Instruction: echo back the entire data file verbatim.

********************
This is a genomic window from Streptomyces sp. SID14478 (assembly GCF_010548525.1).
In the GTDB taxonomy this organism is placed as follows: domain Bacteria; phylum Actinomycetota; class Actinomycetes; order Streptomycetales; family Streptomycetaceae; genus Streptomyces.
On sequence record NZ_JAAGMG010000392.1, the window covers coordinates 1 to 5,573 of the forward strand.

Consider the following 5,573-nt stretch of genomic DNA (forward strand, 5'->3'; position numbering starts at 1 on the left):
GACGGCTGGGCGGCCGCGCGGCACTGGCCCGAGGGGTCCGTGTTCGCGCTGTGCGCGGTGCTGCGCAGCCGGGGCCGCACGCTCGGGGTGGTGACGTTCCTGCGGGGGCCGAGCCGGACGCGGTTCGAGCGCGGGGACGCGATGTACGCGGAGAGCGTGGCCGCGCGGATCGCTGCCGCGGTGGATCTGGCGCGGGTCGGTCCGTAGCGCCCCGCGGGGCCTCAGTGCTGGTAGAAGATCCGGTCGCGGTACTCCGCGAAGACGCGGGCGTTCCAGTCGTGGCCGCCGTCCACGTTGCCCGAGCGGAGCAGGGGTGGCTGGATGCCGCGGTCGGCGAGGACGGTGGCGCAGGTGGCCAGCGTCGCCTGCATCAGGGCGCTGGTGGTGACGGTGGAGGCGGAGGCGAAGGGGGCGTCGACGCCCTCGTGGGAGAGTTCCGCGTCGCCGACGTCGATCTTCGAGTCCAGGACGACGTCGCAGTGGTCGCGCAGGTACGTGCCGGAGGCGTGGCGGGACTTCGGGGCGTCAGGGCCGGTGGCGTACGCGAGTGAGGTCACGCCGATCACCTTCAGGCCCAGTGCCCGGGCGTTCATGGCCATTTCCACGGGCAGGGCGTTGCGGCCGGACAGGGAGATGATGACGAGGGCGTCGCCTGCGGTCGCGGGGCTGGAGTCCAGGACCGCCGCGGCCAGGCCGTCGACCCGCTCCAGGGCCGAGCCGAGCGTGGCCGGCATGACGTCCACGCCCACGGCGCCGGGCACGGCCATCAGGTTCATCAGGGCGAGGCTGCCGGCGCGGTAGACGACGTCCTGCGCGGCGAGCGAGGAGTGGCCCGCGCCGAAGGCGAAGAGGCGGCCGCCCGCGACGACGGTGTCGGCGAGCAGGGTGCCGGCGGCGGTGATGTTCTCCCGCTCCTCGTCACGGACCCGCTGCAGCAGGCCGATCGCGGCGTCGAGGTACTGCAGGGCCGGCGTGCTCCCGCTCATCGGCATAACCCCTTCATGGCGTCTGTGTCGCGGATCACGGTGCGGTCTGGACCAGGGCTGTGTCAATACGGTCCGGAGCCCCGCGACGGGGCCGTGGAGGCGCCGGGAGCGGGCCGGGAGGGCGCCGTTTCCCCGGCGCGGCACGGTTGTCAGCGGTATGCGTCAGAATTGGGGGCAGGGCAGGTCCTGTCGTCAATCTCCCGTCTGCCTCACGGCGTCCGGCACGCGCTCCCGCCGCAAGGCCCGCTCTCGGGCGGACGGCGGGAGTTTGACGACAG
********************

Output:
This is a genomic window from Streptomyces sp. SID14478 (assembly GCF_010548525.1).
In the GTDB taxonomy this organism is placed as follows: domain Bacteria; phylum Actinomycetota; class Actinomycetes; order Streptomycetales; family Streptomycetaceae; genus Streptomyces.
On sequence record NZ_JAAGMG010000392.1, the window covers coordinates 1 to 5,573 of the forward strand.

Consider the following 5,573-nt stretch of genomic DNA (forward strand, 5'->3'; position numbering starts at 1 on the left):
GACGGCTGGGCGGCCGCGCGGCACTGGCCCGAGGGGTCCGTGTTCGCGCTGTGCGCGGTGCTGCGCAGCCGGGGCCGCACGCTCGGGGTGGTGACGTTCCTGCGGGGGCCGAGCCGGACGCGGTTCGAGCGCGGGGACGCGATGTACGCGGAGAGCGTGGCCGCGCGGATCGCTGCCGCGGTGGATCTGGCGCGGGTCGGTCCGTAGCGCCCCGCGGGGCCTCAGTGCTGGTAGAAGATCCGGTCGCGGTACTCCGCGAAGACGCGGGCGTTCCAGTCGTGGCCGCCGTCCACGTTGCCCGAGCGGAGCAGGGGTGGCTGGATGCCGCGGTCGGCGAGGACGGTGGCGCAGGTGGCCAGCGTCGCCTGCATCAGGGCGCTGGTGGTGACGGTGGAGGCGGAGGCGAAGGGGGCGTCGACGCCCTCGTGGGAGAGTTCCGCGTCGCCGACGTCGATCTTCGAGTCCAGGACGACGTCGCAGTGGTCGCGCAGGTACGTGCCGGAGGCGTGGCGGGACTTCGGGGCGTCAGGGCCGGTGGCGTACGCGAGTGAGGTCACGCCGATCACCTTCAGGCCCAGTGCCCGGGCGTTCATGGCCATTTCCACGGGCAGGGCGTTGCGGCCGGACAGGGAGATGATGACGAGGGCGTCGCCTGCGGTCGCGGGGCTGGAGTCCAGGACCGCCGCGGCCAGGCCGTCGACCCGCTCCAGGGCCGAGCCGAGCGTGGCCGGCATGACGTCCACGCCCACGGCGCCGGGCACGGCCATCAGGTTCATCAGGGCGAGGCTGCCGGCGCGGTAGACGACGTCCTGCGCGGCGAGCGAGGAGTGGCCCGCGCCGAAGGCGAAGAGGCGGCCGCCCGCGACGACGGTGTCGGCGAGCAGGGTGCCGGCGGCGGTGATGTTCTCCCGCTCCTCGTCACGGACCCGCTGCAGCAGGCCGATCGCGGCGTCGAGGTACTGCAGGGCCGGCGTGCTCCCGCTCATCGGCATAACCCCTTCATGGCGTCTGTGTCGCGGATCACGGTGCGGTCTGGACCAGGGCTGTGTCAATACGGTCCGGAGCCCCGCGACGGGGCCGTGGAGGCGCCGGGAGCGGGCCGGGAGGGCGCCGTTTCCCCGGCGCGGCACGGTTGTCAGCGGTATGCGTCAGAATTGGGGGCAGGGCAGGTCCTGTCGTCAATCTCCCGTCTGCCTCACGGCGTCCGGCACGCGCTCCCGCCGCAAGGCCCGCTCTCGGGCGGACGGCGGGAGTTTGACGACAG